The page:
America's health care crisis is very much a crisis of how we treat elderly people:
Note that the surge in American spending starts before Medicare kicks in.
Americans do "heroic" spending to add an extra few months to a life without making the quality of that life better, and often making it worse.
This has been my experience with various family members, who endured painful procedures and expensive hospitalizations. Without these they might have passed to the new world a few months sooner, but their enjoyment of life in this world might have been much better--at home, hooked to a morphine pump.
How do we make the transition to death with dignity?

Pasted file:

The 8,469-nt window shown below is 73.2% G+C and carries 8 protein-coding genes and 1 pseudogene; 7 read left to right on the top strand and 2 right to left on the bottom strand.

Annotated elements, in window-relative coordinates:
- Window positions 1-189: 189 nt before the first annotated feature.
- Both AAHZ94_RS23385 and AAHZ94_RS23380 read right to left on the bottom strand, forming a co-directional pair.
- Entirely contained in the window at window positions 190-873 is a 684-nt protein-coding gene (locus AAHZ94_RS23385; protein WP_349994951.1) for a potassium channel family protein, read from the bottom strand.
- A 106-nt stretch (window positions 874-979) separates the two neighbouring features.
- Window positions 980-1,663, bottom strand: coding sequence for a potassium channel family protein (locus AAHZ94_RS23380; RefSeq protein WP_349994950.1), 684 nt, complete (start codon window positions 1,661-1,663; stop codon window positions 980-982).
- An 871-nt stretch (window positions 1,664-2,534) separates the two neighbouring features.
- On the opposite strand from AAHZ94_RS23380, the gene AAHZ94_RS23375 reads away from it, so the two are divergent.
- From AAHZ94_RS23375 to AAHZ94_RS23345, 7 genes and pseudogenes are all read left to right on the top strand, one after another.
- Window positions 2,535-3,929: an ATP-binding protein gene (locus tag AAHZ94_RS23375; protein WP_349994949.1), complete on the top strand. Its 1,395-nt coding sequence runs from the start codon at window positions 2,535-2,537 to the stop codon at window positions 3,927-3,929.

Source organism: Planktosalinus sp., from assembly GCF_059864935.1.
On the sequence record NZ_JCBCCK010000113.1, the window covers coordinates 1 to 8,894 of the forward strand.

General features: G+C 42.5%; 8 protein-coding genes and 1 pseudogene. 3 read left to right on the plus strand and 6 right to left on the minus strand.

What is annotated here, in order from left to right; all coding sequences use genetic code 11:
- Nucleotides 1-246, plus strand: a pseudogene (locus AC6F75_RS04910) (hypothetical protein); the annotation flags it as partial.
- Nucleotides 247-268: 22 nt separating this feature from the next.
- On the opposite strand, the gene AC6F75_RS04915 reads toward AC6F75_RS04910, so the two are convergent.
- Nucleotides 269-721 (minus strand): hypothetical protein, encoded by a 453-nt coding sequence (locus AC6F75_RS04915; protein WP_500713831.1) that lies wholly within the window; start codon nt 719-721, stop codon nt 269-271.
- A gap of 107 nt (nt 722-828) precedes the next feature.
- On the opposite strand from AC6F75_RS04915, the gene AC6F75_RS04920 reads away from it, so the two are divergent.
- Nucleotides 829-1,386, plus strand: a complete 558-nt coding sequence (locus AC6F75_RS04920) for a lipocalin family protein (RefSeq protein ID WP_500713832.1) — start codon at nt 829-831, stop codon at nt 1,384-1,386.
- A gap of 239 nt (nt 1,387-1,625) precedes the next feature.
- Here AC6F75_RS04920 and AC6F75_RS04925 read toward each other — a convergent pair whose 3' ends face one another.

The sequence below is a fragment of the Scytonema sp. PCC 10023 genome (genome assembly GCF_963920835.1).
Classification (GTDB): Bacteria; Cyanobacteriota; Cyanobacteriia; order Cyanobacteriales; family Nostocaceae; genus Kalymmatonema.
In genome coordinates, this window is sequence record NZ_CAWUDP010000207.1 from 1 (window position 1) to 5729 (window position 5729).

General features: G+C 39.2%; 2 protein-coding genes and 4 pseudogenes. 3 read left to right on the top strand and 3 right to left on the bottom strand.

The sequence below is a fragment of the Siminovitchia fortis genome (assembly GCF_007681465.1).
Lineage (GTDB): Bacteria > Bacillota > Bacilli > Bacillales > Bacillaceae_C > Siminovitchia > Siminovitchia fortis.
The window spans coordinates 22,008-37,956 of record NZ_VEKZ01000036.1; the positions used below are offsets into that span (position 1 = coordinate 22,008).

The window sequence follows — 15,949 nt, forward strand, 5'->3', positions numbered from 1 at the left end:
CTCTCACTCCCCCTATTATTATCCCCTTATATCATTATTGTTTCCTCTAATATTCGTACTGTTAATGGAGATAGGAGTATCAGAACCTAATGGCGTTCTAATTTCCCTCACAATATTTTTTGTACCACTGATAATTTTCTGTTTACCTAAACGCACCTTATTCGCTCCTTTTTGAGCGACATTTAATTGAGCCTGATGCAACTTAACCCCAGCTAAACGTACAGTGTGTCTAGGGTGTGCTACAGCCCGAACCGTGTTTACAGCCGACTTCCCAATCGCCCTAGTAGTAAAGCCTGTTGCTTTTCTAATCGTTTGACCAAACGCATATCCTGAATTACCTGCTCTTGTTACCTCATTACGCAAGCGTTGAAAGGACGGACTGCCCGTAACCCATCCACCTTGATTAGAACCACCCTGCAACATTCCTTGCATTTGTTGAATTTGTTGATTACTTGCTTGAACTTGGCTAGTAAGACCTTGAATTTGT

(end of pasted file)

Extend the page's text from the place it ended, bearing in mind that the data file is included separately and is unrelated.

One option is to pay people! A hospice worker for the insurance company could offer this deal: "If we do all the fancy modern interventions, your last four months of life will cost $400,000. On the other hand, we could split that with you. We'll give you $200,000 to simply walk away (with marijuana brownies to cover the pain). We'll save money and your heirs will, too."
It sounds crude and crass to bribe someone to die earlier. Instead, it could be viewed as the reward for dying with dignity.
If it were me I would love to die thinking I could donate a large chunk of cash to worthwhile people and causes. What a way to go!